Monday, September 24, 2012

The Master Should be Worshipped as Quality Film Making at its Best

The Master (4 1/2 out of 5 Stars)
Directed and Written by Paul Thomas Anderson (There Will Be Blood, Magnolia, Boogie Nights)
Starring: Joaquin Phoenix, Phillip Seymour Hoffman, and Amy Adams

I may have found a new spiritual film God in Paul Thomas Anderson.  All jokes aside, the concepts of self-worth and faith are at the center of The Master.  This film will get a lot of attention because of the comparisons to Scientology, and its found L. Ron Hubbard, and there are numerous similarities.  This film is more than just a comparison to the modern day cult with followers like Tom Cruise, and Kirstie Alley. This film is about the journey of a lost soul and his master.

The film centers on the tragic and disturbed Freddie Quell (Joaquin Phoenix), a navy vet from World War II who is looking to find his own place in society.  Quell attempts to find solace in making his "hooch," with numerous jobs, and in the hope that "his girl" will wait for him.  As Freddie stumbles onto this boat party one night he finds himself getting lost in the world Lancaster Dodd (Phillip Seymour Hoffman) the master of the group called the Cause.  Dodd and his wife Peggy (Amy Adams) travel around with their family to the homes of their followers helping folks find the connection to things like the cure or Lukemia through the science of exploring their past lives.

Sounds like a cult right?  There are numerous connections between the progression of Scientology by Hubbard, especially the way his work was an outgrowth a book he wrote Dianetics: The Modern Science of Mental Health.  Yet there is something brilliant about the way Anderson constructs this film to not be a bio-pic of Hubbard, or an expose on this real life cult.  Although some of the practices are apparently similar.  Anderson uses his incredible screenplay and direction to make this a film about so much more.

One of the brilliant aspects of this film is the way Anderson focuses on Phoenix's Quell and the disillusionment he faces in a post World War II society.  Most people always painted the 50s as this golden era of family values, the husbands/men came home from the war they got their plot of land in Levitttown, settled with their "girl" and led a happy life.  Anderson uses the concept of this lost soul and the newly developed "religion" which takes advantage of those people had no place when they came back from the War.  The one flaw is that film has a bit of a slow start, and while it does not take off right away, the film sets an intense pace once the three leads take the stage.

Anderson and his casting team created one hell of a trio.  Phoenix who plays this shell of a disturbed man makes you lose yourself in his character; he is effortless, which is almost frightening.  Freddie is someone who has always been repelled from the establishment yet he joined the Navy; he has gone from place to place, and abandoned all institutions, but he is drawn into the world of the Cause, but as Lancaster and Peggy both question, is this man beyond help.  Phoenix needs no help, he all but disappears within this role, and gives one of the best performances of his career; he is a true chameleon.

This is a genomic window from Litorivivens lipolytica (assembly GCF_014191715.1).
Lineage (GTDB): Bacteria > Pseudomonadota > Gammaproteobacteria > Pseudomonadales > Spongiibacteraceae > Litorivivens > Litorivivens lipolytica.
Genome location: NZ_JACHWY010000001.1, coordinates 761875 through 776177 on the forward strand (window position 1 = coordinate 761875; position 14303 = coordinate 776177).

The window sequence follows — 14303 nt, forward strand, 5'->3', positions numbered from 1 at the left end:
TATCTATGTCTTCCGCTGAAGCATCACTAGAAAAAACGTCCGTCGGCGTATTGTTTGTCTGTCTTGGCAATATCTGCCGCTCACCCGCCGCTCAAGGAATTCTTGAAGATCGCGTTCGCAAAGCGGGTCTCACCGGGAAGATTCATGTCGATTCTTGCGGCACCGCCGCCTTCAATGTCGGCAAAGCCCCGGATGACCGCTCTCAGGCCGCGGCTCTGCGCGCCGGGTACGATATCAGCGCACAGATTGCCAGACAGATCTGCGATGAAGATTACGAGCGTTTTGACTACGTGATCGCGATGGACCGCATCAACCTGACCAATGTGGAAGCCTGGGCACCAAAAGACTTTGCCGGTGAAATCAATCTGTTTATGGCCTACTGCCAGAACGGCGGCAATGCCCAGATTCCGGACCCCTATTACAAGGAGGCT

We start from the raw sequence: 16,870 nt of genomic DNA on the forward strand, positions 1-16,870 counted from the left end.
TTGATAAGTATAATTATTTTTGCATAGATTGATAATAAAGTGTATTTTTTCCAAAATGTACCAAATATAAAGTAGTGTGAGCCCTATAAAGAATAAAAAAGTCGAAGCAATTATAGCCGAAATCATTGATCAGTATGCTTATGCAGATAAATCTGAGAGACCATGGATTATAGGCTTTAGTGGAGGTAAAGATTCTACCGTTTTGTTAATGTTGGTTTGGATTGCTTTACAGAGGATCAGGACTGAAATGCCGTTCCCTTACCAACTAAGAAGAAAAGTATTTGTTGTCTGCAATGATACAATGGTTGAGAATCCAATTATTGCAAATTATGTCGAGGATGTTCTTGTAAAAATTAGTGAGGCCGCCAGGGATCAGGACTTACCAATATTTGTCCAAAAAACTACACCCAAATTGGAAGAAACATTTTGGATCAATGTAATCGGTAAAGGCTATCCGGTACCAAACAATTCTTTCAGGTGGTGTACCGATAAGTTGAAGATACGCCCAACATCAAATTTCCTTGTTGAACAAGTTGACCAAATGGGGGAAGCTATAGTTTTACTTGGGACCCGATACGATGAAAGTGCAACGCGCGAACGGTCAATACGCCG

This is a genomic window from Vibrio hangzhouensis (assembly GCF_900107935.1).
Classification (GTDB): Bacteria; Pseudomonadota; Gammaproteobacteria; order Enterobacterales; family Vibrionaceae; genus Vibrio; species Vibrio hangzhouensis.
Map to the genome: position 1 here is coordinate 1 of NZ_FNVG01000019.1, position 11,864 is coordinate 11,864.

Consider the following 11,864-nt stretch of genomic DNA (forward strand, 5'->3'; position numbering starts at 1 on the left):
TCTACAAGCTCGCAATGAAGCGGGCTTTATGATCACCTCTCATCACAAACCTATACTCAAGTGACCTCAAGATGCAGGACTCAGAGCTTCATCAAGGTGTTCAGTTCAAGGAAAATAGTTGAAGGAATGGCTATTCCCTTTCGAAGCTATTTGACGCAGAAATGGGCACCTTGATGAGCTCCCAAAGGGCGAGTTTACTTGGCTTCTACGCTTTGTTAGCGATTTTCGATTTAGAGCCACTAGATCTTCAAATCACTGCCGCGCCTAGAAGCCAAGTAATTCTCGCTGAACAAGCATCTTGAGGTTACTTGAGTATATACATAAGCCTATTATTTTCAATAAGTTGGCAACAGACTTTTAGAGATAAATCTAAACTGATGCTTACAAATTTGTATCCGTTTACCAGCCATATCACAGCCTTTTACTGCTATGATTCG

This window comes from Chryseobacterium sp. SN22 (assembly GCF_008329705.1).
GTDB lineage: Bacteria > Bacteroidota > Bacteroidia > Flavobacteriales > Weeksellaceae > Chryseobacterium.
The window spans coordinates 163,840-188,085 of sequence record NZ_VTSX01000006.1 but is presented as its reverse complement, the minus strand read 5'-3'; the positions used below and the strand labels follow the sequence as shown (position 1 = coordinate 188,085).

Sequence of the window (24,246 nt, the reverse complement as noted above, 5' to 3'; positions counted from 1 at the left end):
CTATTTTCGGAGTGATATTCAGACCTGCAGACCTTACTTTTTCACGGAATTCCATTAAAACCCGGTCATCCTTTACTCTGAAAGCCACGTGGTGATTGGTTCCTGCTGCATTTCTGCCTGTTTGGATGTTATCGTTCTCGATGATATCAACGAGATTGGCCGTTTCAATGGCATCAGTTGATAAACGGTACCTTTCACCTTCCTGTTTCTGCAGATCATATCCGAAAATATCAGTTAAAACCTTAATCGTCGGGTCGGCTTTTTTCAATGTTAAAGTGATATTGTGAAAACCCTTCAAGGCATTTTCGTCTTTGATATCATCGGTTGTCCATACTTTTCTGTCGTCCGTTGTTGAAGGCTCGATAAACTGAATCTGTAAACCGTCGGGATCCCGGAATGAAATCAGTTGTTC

I could go on and one about the performances in this film, namely because they add such great depth to the script.  While Phoenix disappears, Hoffman as usual is another frighteningly believe able actor.  Is Dodd a villain, no because Hoffman never takes him to that place.  Even as Lancaster Dodd steals from his members of the Cause, goes to jail, you still believe in almost as though you are a member of the cult.  This proves just how talented Hoffman's acting skills are, and if there were a ever a year where there could be a tie in the Best Actor race at the Oscars I would it to be for these two men.

The ambition of the performances from these two men, and the supporting work of Amy Adams proves to be on of the films strongest aspects, but the film is also a technical marvel.  Anderson shot this film with the larger 70 mm technique, and hats off to the beautiful cinematography done by Mihai Malaimari Jr.  The visuals of the camera are so gorgeous you can find yourself getting lost in the visual imagery.  The visual marvel combined with outstanding score from Johnny Greenwood makes this film one of the best films of the year.

I was hypnotized by this film as though I was sitting on the couch hoping Lancaster Dodd would help me connect my past lives in order to make sense of it all. Paul Thomas Anderson has created a film that explores the concept of of religion/spirituality/faith/cults without being heavy handed; he never shoves his message on the audiences, and in a post Summer haze it's nice to go to the movies and be shown a film that does not intend to brain wash me, or did it?

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